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Why the Atomic Bombing of Japan Is Missing from Our WW II Cultural Memory

From Ascribe, the University Newswire (8-1-05):

The 60th anniversary on Saturday, August 6, of the dropping of the first atomic bomb on Hiroshima is likely to gain less attention in the United States than other World War II anniversaries, in part because it does not fit the heroic image that Americans have of themselves, says a Duke University professor who has written a book about World War II and memory.

"Americans tend to remember events that make America look good.
D-Day and the elaborate celebration of it is a prime example," said Marianna Torgovnick, author of "The War Complex: World War II in Our Time."

"In contrast, although Americans are certainly aware that there was an atomic bomb exploded at Hiroshima, they've never been able to face the fact that America dropped a bomb that killed civilians."

Other events or ideas prominent in American cultural memory include "the greatest generation," citizen soldiers fighting totalitarianism, the U.S. role in liberating Nazi camps, and the Holocaust and genocide as something that should never happen again.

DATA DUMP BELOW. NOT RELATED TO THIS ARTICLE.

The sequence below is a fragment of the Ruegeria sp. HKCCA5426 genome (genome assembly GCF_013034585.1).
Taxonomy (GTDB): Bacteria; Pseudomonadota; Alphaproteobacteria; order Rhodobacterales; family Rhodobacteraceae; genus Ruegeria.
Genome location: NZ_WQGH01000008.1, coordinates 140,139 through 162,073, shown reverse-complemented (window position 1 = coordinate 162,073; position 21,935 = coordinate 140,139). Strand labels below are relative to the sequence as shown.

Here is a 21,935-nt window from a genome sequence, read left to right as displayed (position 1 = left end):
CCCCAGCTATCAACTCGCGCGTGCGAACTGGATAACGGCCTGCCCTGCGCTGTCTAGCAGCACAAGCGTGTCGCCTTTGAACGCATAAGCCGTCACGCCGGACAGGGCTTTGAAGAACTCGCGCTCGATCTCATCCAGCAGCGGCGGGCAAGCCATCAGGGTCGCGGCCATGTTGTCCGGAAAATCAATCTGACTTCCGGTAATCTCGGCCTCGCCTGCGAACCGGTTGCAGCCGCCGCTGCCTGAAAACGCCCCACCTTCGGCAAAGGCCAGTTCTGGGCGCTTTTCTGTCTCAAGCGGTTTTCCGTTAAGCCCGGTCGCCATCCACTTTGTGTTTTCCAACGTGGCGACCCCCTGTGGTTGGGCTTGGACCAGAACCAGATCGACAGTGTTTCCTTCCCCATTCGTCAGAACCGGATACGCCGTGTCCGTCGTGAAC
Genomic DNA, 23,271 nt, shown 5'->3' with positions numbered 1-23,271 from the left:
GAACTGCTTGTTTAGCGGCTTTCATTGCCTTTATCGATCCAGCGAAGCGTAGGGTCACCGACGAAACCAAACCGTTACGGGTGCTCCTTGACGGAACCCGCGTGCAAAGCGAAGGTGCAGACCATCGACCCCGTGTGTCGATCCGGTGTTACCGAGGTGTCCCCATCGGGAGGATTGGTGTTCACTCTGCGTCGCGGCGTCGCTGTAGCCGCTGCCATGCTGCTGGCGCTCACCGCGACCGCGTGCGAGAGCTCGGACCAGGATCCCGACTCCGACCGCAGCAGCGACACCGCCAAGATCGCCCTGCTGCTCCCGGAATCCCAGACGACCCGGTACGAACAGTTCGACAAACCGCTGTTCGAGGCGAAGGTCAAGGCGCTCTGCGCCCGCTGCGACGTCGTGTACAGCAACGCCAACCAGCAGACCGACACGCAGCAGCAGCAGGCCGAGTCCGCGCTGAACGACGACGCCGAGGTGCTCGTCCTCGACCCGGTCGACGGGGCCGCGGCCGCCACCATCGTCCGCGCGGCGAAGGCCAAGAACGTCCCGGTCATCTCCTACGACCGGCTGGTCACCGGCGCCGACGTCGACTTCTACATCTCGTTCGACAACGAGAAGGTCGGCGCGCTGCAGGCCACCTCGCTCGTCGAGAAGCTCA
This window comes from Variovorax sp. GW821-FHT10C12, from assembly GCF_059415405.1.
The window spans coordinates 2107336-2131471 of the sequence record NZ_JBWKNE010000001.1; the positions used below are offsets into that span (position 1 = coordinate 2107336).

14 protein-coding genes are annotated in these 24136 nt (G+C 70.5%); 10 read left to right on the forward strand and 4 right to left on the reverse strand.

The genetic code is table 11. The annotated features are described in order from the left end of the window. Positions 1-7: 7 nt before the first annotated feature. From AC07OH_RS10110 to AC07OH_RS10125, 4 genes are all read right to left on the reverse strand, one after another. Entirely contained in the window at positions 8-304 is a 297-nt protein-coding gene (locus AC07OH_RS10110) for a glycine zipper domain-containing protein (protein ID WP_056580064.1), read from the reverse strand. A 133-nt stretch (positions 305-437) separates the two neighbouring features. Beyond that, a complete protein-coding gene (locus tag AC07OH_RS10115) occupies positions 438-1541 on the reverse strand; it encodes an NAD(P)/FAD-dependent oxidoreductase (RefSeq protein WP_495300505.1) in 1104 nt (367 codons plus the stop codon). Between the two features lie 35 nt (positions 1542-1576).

Those events and ideas form part of America's image of itself as virtuous and heroic -- how we like to think of ourselves and to present ourselves to the world.

Since 2003, Torgovnick notes, the U.S. has been focused on preventing other nations such as Iraq, Iran and North Korea from developing nuclear weapons. But this focus has not been accompanied by an examination of the Hiroshima bombing, which killed an estimated 70,000 people in the first days after the impact, she said.

Events missing from American cultural memory tend to be either those that do not seem to involve "us" or those that place the United States in equivocal or ambiguous roles: internment camps for Japanese and Japanese-Americans; incendiary bombings of cities in Germany and Japan; the atomic bombings at Hiroshima and Nagasaki; and to some extent the war in the Pacific as a whole, as opposed to the war in Europe.

"With the 60th anniversary of the dropping of the atomic bomb upon us, there's an opportunity to confront America's decision to use the bomb. Will Americans take this opportunity? It's hard to say, but it seems more important than ever."